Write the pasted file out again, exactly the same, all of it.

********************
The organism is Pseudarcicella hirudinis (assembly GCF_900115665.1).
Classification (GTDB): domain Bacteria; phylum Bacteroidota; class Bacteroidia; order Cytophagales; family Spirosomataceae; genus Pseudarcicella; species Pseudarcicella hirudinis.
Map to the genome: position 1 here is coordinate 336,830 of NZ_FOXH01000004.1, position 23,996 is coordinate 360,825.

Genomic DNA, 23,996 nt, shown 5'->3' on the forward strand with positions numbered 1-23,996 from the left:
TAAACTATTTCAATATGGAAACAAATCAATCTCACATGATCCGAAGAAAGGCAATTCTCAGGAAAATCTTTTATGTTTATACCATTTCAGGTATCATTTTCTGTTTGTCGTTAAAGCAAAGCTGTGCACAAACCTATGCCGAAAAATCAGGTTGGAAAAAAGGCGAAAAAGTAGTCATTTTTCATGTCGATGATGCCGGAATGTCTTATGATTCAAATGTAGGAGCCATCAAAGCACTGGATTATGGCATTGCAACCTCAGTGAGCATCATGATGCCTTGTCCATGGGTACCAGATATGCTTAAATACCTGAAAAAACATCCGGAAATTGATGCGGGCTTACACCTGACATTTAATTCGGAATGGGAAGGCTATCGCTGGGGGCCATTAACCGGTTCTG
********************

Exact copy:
The organism is Pseudarcicella hirudinis (assembly GCF_900115665.1).
Classification (GTDB): domain Bacteria; phylum Bacteroidota; class Bacteroidia; order Cytophagales; family Spirosomataceae; genus Pseudarcicella; species Pseudarcicella hirudinis.
Map to the genome: position 1 here is coordinate 336,830 of NZ_FOXH01000004.1, position 23,996 is coordinate 360,825.

Genomic DNA, 23,996 nt, shown 5'->3' on the forward strand with positions numbered 1-23,996 from the left:
TAAACTATTTCAATATGGAAACAAATCAATCTCACATGATCCGAAGAAAGGCAATTCTCAGGAAAATCTTTTATGTTTATACCATTTCAGGTATCATTTTCTGTTTGTCGTTAAAGCAAAGCTGTGCACAAACCTATGCCGAAAAATCAGGTTGGAAAAAAGGCGAAAAAGTAGTCATTTTTCATGTCGATGATGCCGGAATGTCTTATGATTCAAATGTAGGAGCCATCAAAGCACTGGATTATGGCATTGCAACCTCAGTGAGCATCATGATGCCTTGTCCATGGGTACCAGATATGCTTAAATACCTGAAAAAACATCCGGAAATTGATGCGGGCTTACACCTGACATTTAATTCGGAATGGGAAGGCTATCGCTGGGGGCCATTAACCGGTTCTG